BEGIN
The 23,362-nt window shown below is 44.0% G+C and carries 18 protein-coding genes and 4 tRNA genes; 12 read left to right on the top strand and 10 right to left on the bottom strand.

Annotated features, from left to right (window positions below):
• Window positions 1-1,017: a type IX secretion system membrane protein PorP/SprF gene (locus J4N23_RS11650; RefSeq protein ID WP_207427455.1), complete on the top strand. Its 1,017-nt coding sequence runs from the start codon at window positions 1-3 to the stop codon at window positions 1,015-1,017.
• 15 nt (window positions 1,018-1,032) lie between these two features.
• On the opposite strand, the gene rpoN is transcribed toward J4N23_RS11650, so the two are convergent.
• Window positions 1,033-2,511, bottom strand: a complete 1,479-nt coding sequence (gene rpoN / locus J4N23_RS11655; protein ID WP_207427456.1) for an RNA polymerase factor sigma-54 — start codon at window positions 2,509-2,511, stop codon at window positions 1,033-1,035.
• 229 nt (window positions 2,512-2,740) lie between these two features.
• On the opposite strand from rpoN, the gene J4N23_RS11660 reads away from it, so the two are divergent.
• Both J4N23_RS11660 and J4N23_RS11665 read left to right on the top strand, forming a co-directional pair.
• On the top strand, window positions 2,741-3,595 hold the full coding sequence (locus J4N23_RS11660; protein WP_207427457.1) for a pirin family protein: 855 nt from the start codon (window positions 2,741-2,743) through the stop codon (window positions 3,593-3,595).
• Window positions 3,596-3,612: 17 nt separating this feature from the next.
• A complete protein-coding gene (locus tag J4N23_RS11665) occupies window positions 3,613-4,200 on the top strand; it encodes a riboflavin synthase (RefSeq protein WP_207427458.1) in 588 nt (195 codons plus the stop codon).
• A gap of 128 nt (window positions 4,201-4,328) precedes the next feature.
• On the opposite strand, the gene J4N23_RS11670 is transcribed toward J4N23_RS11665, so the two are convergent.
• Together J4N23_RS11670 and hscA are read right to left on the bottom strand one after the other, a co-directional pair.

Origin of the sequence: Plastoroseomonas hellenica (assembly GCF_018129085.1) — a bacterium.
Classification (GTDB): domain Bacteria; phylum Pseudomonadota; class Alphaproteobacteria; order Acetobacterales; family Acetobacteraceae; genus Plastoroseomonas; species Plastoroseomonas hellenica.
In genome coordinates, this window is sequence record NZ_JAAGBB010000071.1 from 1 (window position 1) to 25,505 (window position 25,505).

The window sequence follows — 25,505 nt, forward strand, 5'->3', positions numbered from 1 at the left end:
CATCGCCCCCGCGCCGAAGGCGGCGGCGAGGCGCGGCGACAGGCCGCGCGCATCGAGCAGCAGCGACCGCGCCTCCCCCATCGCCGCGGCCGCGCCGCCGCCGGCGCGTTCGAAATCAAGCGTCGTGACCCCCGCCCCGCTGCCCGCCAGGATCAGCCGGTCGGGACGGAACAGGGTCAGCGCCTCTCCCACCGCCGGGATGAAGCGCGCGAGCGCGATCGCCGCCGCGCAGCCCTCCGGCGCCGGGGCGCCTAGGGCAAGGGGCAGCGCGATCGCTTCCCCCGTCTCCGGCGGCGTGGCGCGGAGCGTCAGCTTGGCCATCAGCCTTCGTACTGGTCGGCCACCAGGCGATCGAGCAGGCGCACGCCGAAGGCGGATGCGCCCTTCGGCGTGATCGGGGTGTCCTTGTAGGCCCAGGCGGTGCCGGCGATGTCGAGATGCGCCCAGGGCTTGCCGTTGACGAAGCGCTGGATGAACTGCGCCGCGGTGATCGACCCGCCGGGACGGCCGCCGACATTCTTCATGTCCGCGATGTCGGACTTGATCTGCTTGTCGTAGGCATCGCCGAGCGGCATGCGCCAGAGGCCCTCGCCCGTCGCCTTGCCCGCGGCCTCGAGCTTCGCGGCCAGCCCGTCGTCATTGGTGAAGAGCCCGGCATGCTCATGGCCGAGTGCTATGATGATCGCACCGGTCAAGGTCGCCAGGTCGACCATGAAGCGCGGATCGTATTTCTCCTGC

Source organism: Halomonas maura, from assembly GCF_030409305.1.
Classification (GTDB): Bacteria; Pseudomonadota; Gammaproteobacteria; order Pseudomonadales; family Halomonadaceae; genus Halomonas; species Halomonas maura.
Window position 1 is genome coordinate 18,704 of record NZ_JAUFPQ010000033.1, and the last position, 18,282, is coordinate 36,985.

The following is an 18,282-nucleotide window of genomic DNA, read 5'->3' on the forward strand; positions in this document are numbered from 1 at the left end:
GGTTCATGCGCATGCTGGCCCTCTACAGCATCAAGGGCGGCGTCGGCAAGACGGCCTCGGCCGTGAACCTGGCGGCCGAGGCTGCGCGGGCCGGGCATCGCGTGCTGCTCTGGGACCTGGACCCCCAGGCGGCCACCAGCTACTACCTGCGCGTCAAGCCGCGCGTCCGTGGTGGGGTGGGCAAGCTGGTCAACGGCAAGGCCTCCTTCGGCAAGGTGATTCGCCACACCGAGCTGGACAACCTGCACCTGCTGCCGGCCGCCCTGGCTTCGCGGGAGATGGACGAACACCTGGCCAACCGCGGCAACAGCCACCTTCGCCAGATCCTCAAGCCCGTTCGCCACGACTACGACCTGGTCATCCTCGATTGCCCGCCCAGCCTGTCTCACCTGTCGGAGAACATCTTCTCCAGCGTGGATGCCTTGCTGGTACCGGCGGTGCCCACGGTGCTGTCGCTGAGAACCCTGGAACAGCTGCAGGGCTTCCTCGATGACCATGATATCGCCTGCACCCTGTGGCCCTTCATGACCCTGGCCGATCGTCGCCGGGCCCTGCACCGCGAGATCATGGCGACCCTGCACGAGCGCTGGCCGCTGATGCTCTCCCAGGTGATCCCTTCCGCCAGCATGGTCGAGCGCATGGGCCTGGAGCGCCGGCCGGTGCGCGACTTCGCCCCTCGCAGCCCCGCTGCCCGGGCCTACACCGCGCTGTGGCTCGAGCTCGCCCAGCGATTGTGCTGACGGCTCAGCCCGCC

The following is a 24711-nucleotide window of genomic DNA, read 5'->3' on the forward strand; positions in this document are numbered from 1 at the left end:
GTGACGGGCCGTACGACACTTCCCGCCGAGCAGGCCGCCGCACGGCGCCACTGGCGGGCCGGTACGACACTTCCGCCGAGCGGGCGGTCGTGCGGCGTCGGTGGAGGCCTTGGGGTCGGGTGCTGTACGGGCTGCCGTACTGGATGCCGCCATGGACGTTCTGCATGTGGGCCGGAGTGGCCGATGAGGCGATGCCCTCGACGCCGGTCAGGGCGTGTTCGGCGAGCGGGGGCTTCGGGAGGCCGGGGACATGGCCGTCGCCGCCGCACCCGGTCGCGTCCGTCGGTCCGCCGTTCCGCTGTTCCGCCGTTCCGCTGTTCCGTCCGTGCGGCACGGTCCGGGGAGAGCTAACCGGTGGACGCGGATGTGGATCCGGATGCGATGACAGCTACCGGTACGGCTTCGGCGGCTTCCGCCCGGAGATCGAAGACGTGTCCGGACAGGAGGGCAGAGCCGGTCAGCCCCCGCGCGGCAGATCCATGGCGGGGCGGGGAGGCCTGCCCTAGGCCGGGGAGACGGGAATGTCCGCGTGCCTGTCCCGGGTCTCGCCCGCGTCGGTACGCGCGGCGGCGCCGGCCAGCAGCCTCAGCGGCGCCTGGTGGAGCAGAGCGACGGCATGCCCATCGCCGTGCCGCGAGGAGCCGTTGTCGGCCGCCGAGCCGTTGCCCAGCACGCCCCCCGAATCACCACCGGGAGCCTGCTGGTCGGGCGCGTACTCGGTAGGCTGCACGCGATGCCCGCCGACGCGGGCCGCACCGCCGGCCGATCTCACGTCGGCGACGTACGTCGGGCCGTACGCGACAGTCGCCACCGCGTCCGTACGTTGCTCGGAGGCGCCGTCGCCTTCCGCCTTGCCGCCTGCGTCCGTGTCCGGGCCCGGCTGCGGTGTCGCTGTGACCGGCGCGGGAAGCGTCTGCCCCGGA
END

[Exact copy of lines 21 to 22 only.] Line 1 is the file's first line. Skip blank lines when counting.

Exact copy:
Source organism: Halomonas maura, from assembly GCF_030409305.1.
Classification (GTDB): Bacteria; Pseudomonadota; Gammaproteobacteria; order Pseudomonadales; family Halomonadaceae; genus Halomonas; species Halomonas maura.